So I was invited to be on an industry panel focused on marketing to a certain demographic, which happens to like entertainment, look for good value, and is health conscious, heavily influenced by peers, and socially responsible.
A cinch – but would the Brand Activation Association/Association of National Advertisers actually be putting together a session on marketing to people like my mother?
Well, they’re also tech savvy, huge social networkers, and collaborative shoppers. They place importance on status and success, seek two-way engagement about the brands they consider, have lots of tattoos – about one-third of them – and, oh yes, there are 80 million of them.
Surely if I said anything reasonably intelligent about marketing to anyone, chances are some of my advice would pertain to those 80 million. Be general, be specific, be serious, be funny, be short, be comprehensive, blue, red, Trump, Hillary.
And therein lies my problem with marketing to Millennials, or any group that claims 80 million members. There are perhaps only 20 countries that claim populations that large. It’s like saying we have a marketing project where our target audience is anyone who lives in Germany. (First tip: say it in German.)
Much has been made of this powerful buying generation, the seeming unlimited potential to sell them something, and the parallel obsession of understanding them and figuring out how to get through to them. Rather than try to sort Millennials into young or old, rich or poor, country or rock, I think marketers have to first consider the client and its specific objectives, and work from there.
It’s also important to understand how Millennials think about and use the media in which you are marketing to them—not just what the medium offers advertisers. We did a survey a while back on how Millennials respond to radio messaging. We weren’t looking to break new ground in scientific research, merely poll a random base within this category, provide some food for thought, and continue the conversation. Our investment garnered a few hundred responses – not 80 million.
We already knew that they listen to radio – over 90 percent of them, in fact, according to the Radio Advertising Bureau. That wasn’t the point. But what they told us about how they process radio marketing messages was fascinating. As a result, here’s our advice: If you want to reach Millennials on radio, do not do what the vast majority of radio spenders does – put together a traditional spot commercial. Based on Millennials’ responses, most of them pay little attention to spot commercials. As for commercial stop sets (the land in which one after another after another of these spots generally resides), 70 percent said they don’t even make it through the second spot before they tune away.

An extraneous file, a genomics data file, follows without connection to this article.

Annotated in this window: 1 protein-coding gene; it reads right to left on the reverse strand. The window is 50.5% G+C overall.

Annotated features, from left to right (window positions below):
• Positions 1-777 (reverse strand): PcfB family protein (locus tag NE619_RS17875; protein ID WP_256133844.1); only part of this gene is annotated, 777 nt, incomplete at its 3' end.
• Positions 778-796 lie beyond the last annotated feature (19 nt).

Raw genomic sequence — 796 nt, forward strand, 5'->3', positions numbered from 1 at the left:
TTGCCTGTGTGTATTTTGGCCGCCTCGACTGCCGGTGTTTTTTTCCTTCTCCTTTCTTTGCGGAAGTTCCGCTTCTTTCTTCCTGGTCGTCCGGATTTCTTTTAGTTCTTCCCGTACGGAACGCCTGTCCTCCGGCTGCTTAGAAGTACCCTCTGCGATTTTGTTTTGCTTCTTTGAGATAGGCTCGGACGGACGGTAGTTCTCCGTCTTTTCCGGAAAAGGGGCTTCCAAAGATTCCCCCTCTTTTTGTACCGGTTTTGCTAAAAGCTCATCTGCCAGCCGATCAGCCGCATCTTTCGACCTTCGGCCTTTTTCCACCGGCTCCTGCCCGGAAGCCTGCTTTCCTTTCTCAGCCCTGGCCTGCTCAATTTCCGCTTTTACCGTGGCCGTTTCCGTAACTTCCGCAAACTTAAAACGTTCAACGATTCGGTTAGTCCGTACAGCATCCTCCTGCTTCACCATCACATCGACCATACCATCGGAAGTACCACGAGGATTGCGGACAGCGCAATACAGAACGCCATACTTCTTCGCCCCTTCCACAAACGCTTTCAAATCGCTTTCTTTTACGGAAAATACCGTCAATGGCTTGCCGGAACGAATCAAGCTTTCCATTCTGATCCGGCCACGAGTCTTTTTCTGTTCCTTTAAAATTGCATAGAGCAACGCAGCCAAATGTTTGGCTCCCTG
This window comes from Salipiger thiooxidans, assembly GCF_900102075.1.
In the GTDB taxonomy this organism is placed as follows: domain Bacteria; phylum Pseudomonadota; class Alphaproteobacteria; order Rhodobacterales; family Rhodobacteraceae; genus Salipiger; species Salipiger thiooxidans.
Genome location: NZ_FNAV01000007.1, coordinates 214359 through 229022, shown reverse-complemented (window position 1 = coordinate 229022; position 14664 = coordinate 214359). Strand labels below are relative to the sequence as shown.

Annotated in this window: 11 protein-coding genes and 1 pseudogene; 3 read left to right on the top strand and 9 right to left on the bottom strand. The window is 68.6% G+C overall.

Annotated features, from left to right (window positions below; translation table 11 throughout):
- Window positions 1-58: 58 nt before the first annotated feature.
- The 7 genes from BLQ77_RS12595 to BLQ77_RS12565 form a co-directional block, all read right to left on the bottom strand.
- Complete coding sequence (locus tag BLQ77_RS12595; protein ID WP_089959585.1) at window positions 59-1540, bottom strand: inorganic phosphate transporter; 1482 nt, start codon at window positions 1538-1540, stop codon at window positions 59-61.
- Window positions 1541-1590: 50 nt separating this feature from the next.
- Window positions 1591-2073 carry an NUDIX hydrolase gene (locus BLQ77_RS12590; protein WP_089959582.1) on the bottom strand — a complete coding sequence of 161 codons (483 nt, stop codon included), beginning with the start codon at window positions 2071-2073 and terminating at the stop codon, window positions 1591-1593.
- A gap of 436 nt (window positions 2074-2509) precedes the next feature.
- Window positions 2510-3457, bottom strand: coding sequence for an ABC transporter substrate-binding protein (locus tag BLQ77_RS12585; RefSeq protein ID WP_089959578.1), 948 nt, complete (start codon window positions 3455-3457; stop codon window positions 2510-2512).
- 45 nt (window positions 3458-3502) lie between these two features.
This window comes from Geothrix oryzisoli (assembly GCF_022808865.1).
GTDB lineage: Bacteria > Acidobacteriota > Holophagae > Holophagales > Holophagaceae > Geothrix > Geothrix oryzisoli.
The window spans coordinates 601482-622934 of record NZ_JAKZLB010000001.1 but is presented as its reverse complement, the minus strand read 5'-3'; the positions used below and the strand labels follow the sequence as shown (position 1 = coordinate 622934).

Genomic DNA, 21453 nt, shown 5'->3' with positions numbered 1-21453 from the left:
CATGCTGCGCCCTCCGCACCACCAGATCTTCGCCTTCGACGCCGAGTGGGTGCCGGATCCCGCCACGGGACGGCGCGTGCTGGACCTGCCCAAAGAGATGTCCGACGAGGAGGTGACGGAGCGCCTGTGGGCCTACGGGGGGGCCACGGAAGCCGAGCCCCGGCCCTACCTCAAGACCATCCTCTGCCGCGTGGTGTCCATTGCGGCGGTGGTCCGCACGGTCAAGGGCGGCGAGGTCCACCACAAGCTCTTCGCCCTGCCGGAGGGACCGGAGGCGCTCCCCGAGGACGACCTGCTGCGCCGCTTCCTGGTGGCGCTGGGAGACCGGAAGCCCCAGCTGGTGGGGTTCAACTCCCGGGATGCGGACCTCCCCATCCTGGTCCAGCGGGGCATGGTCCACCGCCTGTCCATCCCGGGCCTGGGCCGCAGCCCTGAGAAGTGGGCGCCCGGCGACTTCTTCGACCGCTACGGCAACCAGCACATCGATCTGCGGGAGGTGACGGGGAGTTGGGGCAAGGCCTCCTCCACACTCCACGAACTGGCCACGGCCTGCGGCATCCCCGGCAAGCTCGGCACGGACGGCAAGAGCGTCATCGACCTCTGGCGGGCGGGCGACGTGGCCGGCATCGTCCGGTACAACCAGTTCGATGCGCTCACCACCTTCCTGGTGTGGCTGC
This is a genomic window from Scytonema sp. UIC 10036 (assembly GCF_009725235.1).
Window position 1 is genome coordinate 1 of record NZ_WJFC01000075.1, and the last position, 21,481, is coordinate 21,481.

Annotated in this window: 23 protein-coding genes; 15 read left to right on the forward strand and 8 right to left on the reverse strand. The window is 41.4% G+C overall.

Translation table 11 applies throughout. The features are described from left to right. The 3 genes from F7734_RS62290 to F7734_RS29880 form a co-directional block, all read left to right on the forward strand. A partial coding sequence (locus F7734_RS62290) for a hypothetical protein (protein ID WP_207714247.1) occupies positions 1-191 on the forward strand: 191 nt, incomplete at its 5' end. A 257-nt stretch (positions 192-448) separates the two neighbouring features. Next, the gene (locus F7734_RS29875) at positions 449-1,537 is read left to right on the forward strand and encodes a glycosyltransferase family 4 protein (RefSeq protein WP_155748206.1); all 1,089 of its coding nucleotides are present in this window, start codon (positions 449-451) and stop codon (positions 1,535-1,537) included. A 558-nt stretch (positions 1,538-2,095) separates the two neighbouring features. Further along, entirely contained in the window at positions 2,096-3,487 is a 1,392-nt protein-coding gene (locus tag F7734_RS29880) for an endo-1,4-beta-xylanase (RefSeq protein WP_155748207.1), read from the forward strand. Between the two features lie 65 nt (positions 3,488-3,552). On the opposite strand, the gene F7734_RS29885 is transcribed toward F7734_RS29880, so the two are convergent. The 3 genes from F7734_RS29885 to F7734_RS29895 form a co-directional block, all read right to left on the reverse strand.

Instead, they prefer things like branded custom content, engaging contests, and real feedback from real people like themselves. This kind of approach builds better brand affinity and consumer relationships, creates opportunities for meaningful multiplatform extensions, and, when done right, gets placed away from commercial stop sets and into the heart of programming. It’s advice that seems logical for any target base, regardless of its size and shape.
That was the type of information we presented at the BAA panel. It was based on what we knew as a marketing company and what our own research confirmed. Over the years we’ve applied our knowledge to a variety of successful radio campaigns that sought out Millennials.
We were able to make the drab subject of insurance a bit spicier with an on-air advice series from Allstate Renters Insurance about tips for summer rentals and first-time apartment seekers, along with a contest giving listeners the chance to win Ikea gift cards for furnishings and even six months’ free rent. We’ve helped the Navy SEALs attract 18-to-28-year-olds by getting radio personalities to participate in the rigorous Navy Seal Challenge and chronicle their progress on air. We’ve placed autos like Fiat and the revived Dodge Dart at station appearances in cool locales to give Millennials first-hand experiences with the vehicles’ features and styling.
The BAA panel went well, and hopefully attendees came away with a new idea or two, if not from me then from the other panelists, who were a very insightful bunch. We even pondered the day when this generation finds itself bogged down in mortgage payments, car pools, and therapy bills. As long as we keep our eyes on the prize of holding their interest and delivering the type of content that increases their chances of considering your product, then who’s to say your customer base can’t hit 80 million?